“The sun never knew how wonderful it was until it fell on the wall of a building” – Louis Kahn

Optics and light have always been something I’ve been interesting in since IB Physics in high school.  I thought Professors Sherman lecture in the dark because it made me realized that it is not always about getting the most light and that sometimes no light at all can be good and open up your other senses.  Tanazaki provides a similar idea in his essay, “The Praise of Shadows.”  Tanazaki argues about the impact shadow has own space.  He describes how shadow, through its connection with space, applies a deeper understanding of the spatial structure (inside and outside of it) that could not be gathered with just pure sunlight.  Shadows are a reaction to sunlight and help to divide up subtle breaks in the space.  Tanazaki uses the difference between east and west architecture and culture to support his argument.  In the West, Tanazaki argues, is continuously searching for new technology and new forms of light and clarity, while oriental art enjoys subtle and subdued forms of art.   Tanazaki is definitely more appreciative of the subtle shadows to provide a strong impression.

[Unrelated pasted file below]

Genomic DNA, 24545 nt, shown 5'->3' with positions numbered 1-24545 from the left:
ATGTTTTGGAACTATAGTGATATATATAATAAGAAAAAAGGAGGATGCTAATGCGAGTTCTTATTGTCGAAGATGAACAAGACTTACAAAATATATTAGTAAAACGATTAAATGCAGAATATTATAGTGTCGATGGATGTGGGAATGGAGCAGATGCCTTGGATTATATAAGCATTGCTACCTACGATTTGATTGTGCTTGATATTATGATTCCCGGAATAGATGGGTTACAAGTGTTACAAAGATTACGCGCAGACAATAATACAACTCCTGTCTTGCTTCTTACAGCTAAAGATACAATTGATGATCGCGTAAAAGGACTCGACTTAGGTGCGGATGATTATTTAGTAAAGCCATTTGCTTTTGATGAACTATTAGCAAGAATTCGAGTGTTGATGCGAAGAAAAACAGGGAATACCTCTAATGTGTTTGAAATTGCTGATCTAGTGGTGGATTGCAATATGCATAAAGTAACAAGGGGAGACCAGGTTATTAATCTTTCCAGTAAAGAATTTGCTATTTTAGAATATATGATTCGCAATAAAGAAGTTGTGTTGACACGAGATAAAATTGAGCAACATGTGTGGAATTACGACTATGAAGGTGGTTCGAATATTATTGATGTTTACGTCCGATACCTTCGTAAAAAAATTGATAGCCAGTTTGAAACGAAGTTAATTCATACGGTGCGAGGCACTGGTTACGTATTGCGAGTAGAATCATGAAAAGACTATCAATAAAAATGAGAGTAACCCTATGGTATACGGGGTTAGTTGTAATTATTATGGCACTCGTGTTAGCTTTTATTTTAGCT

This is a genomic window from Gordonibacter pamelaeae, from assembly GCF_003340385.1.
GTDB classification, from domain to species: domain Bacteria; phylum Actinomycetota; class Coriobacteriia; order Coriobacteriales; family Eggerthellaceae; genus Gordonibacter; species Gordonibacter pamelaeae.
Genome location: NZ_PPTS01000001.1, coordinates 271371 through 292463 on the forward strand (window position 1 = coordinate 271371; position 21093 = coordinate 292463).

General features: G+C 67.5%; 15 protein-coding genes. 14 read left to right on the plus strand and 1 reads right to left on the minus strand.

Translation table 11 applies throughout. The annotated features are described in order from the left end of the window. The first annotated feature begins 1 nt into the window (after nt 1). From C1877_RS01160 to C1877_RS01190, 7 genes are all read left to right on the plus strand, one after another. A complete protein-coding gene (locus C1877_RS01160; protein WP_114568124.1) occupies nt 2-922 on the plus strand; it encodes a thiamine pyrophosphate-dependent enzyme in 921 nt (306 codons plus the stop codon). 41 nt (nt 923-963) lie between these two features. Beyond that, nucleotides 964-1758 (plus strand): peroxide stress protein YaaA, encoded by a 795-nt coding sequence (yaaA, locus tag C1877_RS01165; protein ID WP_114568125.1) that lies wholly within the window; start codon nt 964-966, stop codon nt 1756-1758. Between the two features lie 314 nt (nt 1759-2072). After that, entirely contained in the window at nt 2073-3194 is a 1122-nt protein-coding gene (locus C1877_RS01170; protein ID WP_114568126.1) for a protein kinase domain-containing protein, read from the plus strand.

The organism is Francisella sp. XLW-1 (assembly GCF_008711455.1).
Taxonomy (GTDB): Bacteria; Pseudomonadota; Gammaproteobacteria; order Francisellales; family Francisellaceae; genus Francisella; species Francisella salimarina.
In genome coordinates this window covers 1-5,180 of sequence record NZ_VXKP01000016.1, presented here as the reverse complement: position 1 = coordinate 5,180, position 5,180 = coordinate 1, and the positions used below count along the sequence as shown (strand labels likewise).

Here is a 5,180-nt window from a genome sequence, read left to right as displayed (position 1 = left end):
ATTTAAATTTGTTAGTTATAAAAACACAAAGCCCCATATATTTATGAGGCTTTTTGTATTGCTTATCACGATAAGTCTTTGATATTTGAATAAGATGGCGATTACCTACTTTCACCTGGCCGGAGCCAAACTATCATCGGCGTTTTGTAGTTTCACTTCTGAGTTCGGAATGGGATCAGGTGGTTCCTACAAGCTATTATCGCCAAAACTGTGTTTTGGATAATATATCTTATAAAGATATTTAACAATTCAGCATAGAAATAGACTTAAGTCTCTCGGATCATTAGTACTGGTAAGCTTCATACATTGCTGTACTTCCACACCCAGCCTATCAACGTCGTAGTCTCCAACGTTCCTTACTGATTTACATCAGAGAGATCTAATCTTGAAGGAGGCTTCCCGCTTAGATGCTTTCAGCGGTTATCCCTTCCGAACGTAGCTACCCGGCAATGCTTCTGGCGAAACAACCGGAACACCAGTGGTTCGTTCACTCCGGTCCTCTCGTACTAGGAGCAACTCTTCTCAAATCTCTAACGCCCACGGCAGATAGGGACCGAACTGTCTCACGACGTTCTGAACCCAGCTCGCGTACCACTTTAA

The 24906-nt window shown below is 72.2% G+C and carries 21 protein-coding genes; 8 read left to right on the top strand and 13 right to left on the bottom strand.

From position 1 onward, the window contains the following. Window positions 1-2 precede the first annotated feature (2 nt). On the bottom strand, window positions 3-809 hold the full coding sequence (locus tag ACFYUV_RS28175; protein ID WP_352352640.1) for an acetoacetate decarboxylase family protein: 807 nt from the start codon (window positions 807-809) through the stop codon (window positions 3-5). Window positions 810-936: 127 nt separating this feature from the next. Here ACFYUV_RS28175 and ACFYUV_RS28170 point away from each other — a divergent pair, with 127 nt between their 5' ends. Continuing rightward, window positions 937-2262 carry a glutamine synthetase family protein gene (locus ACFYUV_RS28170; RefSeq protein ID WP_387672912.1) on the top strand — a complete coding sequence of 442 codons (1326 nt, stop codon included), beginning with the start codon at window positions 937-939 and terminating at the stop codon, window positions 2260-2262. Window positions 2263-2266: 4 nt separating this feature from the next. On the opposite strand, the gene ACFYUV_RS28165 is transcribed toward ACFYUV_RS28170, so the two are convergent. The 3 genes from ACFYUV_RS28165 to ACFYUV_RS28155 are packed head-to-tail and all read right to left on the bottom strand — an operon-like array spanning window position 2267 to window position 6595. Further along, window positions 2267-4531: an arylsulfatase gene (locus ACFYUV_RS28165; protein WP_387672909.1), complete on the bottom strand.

Architecture develops in response to climatic conditions and building materials.  Tanazaki pulls different examples of how Westerners find beauty in the lean/pristine/untarnished/clear, while the Chinese/Japanese find beauty in the worn/imperfect.  He compares a the harmony and austerity of a typical modern Japanese house with a wires and pipes of a western house through the heaters, stoves, security systems, lamps and bathrooms.  He notes how bathrooms have become bright, sterile metallic and industrial and are no longer the dim, cool, meditative spaces they once were.  He also compares Japanese temples (Heavy roof with dark shadows, keep sun off) versus gothic cathedrals (Light, airy celestial structure, keep wind and dew off).

As it is noted in the afterward, “the quality that we call beauty…must always grow from the realities of life.” I admire the sentiment Tanazaki provides for the subtle use of shadow.  However, I believe the contrast can also be just as beautiful.  I think the way western modern architecture, though it is not my favorite, can be very beautiful in a way that it is showing how the building is functioning and how light and shadow flow through pipes in the ceiling.   I think every kind of architecture as the ability to produce strong shadows to reflect upon the space and react to the culture, building materials and environment around it.

Here are some pieces of architecture that I think are visually stimulating through light and shadows:

Hagia Sophia

Church of Light

The Pantheon

Reading: “The Praise of Shadows” by Tanazaki

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